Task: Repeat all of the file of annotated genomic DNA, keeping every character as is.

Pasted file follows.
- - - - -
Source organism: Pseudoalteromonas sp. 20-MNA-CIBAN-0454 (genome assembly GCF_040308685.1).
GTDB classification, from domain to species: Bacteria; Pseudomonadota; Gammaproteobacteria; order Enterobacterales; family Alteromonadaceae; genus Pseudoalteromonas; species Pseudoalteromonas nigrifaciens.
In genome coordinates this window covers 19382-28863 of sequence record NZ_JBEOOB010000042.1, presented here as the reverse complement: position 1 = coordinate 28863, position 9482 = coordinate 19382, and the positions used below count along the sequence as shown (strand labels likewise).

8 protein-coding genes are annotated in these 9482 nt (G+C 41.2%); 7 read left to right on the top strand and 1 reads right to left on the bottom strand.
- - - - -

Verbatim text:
Source organism: Pseudoalteromonas sp. 20-MNA-CIBAN-0454 (genome assembly GCF_040308685.1).
GTDB classification, from domain to species: Bacteria; Pseudomonadota; Gammaproteobacteria; order Enterobacterales; family Alteromonadaceae; genus Pseudoalteromonas; species Pseudoalteromonas nigrifaciens.
In genome coordinates this window covers 19382-28863 of sequence record NZ_JBEOOB010000042.1, presented here as the reverse complement: position 1 = coordinate 28863, position 9482 = coordinate 19382, and the positions used below count along the sequence as shown (strand labels likewise).

8 protein-coding genes are annotated in these 9482 nt (G+C 41.2%); 7 read left to right on the top strand and 1 reads right to left on the bottom strand.